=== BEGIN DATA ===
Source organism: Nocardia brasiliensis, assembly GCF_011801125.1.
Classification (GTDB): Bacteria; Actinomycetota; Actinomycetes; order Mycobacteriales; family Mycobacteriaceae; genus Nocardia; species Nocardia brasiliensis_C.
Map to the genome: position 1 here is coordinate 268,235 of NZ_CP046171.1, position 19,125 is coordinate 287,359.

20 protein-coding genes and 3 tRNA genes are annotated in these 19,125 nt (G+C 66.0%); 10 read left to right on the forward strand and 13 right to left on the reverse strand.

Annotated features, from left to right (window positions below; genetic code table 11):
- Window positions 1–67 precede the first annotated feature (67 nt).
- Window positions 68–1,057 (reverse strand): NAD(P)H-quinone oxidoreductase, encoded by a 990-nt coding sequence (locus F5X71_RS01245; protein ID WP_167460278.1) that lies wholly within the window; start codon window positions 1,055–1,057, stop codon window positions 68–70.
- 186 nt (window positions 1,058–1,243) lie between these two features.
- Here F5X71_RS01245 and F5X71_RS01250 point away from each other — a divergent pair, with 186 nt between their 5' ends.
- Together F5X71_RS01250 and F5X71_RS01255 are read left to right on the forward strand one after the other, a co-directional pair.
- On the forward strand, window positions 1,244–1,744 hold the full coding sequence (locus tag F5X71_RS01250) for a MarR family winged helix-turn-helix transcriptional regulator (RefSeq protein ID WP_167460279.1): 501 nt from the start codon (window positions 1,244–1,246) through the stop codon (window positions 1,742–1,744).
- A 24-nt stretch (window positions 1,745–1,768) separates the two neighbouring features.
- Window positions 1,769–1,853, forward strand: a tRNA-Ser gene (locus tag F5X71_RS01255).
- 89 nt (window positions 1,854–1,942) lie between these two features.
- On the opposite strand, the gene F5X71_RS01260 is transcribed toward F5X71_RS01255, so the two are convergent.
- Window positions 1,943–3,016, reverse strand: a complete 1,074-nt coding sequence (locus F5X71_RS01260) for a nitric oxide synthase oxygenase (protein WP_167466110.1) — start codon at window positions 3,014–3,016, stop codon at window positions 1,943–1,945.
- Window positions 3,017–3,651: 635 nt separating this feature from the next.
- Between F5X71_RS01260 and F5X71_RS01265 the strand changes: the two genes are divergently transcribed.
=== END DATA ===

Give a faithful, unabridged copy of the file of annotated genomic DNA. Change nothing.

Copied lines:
Source organism: Nocardia brasiliensis, assembly GCF_011801125.1.
Classification (GTDB): Bacteria; Actinomycetota; Actinomycetes; order Mycobacteriales; family Mycobacteriaceae; genus Nocardia; species Nocardia brasiliensis_C.
Map to the genome: position 1 here is coordinate 268,235 of NZ_CP046171.1, position 19,125 is coordinate 287,359.

20 protein-coding genes and 3 tRNA genes are annotated in these 19,125 nt (G+C 66.0%); 10 read left to right on the forward strand and 13 right to left on the reverse strand.

Annotated features, from left to right (window positions below; genetic code table 11):
- Window positions 1–67 precede the first annotated feature (67 nt).
- Window positions 68–1,057 (reverse strand): NAD(P)H-quinone oxidoreductase, encoded by a 990-nt coding sequence (locus F5X71_RS01245; protein ID WP_167460278.1) that lies wholly within the window; start codon window positions 1,055–1,057, stop codon window positions 68–70.
- 186 nt (window positions 1,058–1,243) lie between these two features.
- Here F5X71_RS01245 and F5X71_RS01250 point away from each other — a divergent pair, with 186 nt between their 5' ends.
- Together F5X71_RS01250 and F5X71_RS01255 are read left to right on the forward strand one after the other, a co-directional pair.
- On the forward strand, window positions 1,244–1,744 hold the full coding sequence (locus tag F5X71_RS01250) for a MarR family winged helix-turn-helix transcriptional regulator (RefSeq protein ID WP_167460279.1): 501 nt from the start codon (window positions 1,244–1,246) through the stop codon (window positions 1,742–1,744).
- A 24-nt stretch (window positions 1,745–1,768) separates the two neighbouring features.
- Window positions 1,769–1,853, forward strand: a tRNA-Ser gene (locus tag F5X71_RS01255).
- 89 nt (window positions 1,854–1,942) lie between these two features.
- On the opposite strand, the gene F5X71_RS01260 is transcribed toward F5X71_RS01255, so the two are convergent.
- Window positions 1,943–3,016, reverse strand: a complete 1,074-nt coding sequence (locus F5X71_RS01260) for a nitric oxide synthase oxygenase (protein WP_167466110.1) — start codon at window positions 3,014–3,016, stop codon at window positions 1,943–1,945.
- Window positions 3,017–3,651: 635 nt separating this feature from the next.
- Between F5X71_RS01260 and F5X71_RS01265 the strand changes: the two genes are divergently transcribed.